The Shrews boss is a man who knows what it is to win promotion from League Two, having done so with Carlisle in 2006. Simpson reckons the division is stronger now and cites the likes of Bradford, Lincoln and Brentford as teams that he expects to have a real push for promotion.

Nonetheless, Shrewsbury have won both their League fixtures so far this season and sit second in the table.

Simpson is pleased with the start and thinks the club have made real progress since he arrived. But ask him about promotion and he will tell you "there is a hell of a long way to go". He is busy keeping feet on the ground and ensuring nobody gets too carried away.

He still wants to make changes to his squad, there are 26 professionals at the club and Simpson knows it is too many. There is more wheeling and dealing to be done. In other words, it is business as normal for a manager desperate to do the best he can.

After he was sacked at Preston, Simpson knew he wanted to "get back on the bike" and having done so at Shrewsbury it seems the likeable 42-year-old has no intention of getting off anytime soon.

Comments

  • Comment number 1.

    Great to see some attention given to the shrews on the bbc!

    Simmo has made some great signings and we should go well, and be near the top of the table at the end of the season.

    But that is what most shrews fans thought at the start of last season, so not may are getting too carried away just yet.

  • Comment number 2.

    Well I hope he does better for Shrewsbury than he did for Preston. At Deepdale he was out of his depth and spent a lot of money on rubbish players and employed a policy of 'hoof it up anywhere' which was dreadful to watch and terrible for results.
    One example Preston paid 750,000 pounds for Kevin Nicholls - he was the worst player ever to pull on a Preston shirt and now has left for nothing back to Luton.

  • Comment number 3.

    I am very pleased that Simpson is our manager. I have alot of respect for him a personal (from what I have seen from him). His style of football and his intellect.

    Salop Salop!

  • Comment number 4.

    Simmo signed: Chilvers, St Ledger, Mellor, chaplow 4 quality players (also everyone cud c we wer lookin 4 a player like nicholls, it just didnt work out). simmo took us 2 top of league, he was a nice guy- we shud giv him the respect he derserves (an he made sedge a midfield dynamo!)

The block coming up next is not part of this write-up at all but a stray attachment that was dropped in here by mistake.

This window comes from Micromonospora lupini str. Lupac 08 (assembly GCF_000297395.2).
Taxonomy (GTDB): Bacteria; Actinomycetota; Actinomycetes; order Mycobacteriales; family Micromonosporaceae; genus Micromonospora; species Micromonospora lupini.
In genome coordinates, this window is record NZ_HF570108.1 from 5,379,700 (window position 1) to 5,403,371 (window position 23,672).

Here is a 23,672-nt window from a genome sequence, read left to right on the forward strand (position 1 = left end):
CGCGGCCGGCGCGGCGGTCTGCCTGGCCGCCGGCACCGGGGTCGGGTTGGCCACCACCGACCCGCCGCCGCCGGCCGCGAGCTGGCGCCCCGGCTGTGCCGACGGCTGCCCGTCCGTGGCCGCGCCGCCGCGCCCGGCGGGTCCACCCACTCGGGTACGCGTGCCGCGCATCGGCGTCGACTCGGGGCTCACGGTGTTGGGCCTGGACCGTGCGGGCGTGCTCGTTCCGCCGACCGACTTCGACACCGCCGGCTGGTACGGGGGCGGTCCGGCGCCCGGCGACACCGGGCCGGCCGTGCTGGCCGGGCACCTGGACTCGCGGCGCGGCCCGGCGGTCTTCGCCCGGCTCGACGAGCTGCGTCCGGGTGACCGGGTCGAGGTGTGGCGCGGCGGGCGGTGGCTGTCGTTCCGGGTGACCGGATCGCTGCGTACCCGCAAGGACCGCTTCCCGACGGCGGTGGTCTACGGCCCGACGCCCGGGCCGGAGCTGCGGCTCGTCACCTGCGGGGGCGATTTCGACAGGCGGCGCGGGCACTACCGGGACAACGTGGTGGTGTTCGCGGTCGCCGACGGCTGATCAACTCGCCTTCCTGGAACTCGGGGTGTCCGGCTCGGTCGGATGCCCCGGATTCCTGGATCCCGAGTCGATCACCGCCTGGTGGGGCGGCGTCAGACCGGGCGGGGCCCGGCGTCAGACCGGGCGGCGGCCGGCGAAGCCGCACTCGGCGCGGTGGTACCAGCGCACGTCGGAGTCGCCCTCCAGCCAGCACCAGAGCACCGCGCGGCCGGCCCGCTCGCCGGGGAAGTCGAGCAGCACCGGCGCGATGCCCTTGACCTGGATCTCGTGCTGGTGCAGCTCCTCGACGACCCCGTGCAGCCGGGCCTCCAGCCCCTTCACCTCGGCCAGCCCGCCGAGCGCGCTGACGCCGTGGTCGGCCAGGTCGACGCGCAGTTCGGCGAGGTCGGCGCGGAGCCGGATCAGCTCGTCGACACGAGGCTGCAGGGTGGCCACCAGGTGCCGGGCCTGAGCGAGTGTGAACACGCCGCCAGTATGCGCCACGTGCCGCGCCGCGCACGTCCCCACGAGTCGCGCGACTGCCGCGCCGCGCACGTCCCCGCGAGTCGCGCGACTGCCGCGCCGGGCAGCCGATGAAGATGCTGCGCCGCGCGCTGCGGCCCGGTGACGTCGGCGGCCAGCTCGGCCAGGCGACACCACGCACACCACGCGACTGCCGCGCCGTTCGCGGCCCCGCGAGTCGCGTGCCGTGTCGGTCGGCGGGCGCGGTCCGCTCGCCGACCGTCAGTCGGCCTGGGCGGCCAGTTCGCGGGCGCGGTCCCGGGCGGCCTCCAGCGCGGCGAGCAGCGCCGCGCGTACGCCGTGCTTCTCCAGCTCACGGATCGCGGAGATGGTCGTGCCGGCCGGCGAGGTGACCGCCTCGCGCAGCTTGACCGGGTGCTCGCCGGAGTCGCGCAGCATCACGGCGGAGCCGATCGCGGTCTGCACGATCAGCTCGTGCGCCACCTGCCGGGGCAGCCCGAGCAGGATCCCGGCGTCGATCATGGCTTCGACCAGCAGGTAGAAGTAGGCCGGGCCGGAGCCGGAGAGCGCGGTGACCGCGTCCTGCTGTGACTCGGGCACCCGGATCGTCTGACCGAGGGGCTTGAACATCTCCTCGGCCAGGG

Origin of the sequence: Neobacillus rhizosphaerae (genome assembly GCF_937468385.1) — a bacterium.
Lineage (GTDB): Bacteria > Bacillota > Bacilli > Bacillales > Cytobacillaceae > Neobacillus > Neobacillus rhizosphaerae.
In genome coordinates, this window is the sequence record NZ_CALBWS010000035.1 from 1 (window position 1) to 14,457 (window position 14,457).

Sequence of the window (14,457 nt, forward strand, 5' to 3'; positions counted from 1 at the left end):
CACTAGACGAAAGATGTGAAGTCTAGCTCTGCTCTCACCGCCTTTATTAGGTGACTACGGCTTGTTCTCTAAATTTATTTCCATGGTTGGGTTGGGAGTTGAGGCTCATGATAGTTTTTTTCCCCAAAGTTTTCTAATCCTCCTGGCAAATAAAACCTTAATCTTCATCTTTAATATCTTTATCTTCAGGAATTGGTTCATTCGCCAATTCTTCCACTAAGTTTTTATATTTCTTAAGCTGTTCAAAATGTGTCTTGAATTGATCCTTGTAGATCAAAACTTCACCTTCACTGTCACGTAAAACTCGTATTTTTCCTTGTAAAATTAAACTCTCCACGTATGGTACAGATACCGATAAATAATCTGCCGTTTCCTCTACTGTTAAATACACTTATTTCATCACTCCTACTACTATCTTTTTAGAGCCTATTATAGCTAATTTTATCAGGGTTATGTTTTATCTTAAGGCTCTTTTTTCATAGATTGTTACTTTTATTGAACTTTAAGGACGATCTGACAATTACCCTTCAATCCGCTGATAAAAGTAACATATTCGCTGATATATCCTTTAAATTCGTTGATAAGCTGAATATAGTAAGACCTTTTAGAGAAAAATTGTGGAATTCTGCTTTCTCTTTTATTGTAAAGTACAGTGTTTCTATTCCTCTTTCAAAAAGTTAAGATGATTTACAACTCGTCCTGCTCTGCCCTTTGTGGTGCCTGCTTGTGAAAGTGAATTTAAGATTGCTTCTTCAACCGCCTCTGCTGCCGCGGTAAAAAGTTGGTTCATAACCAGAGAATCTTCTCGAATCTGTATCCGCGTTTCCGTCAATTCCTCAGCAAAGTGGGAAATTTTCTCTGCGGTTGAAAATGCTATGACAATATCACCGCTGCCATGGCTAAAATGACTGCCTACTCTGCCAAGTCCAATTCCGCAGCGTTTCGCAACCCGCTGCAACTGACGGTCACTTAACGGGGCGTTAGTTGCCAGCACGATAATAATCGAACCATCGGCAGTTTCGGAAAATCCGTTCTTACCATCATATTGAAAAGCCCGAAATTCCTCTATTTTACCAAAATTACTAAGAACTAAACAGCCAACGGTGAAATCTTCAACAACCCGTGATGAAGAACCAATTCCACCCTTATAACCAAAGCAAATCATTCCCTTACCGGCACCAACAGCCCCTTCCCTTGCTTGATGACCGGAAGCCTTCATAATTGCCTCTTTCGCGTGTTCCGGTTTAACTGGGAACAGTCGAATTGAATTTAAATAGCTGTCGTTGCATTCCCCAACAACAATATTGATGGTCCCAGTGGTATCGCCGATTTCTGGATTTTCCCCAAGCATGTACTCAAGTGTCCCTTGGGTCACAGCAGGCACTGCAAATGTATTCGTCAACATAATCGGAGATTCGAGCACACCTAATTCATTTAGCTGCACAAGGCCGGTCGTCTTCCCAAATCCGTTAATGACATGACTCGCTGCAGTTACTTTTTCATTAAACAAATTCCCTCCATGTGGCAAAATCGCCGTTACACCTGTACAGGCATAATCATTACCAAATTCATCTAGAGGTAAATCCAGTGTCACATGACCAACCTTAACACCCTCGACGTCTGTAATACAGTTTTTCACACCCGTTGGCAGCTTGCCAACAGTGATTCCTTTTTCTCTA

• Comment number 5.

    Excellent to see town being featured. He seems to be doing a good job but May will tell for sure!! Good luck town

  • Comment number 6.

    Simmo despite incredibly bad luck and a little inexperience with dealing with players at high level , he took Norh End to the top of the CCC and if half of the strikers had started firing we had on the books things would've been a lot different we would be in the Prem . The season it went wrong was a carry on from the strikers not firing again and missing 4 penalties cost us many points . Summing up he saved us in 2006 we had no defence when he came injuries and vultures from the Prem taking our stars then he bought St Ledge and Chilvers a fantastic combination in our defence even now although Chils is injured , let Alexander go and proved right and a mistake with Nichols . He will be successful and does not play hoof football I watched us play Bristol City top of the CCC when at home and we played them off the park but couldn't score , he knows about football all the best Shrews . Postnote we have a top Coach /Manager now also and will reach the promised land .

  • Comment number 7.

    I've followed Simmo's career for a while now as we both share the same name and I was once on the end of a few bits of banter when he scored against my hometown club of Leeds when he was at Derby! He's one of the few genuinely nice guys of football and I wish him and Shrewsbury all the best for the season, keep it going!!.... and I've also just seen that he has a son called Jake Simpson like me too... scary!!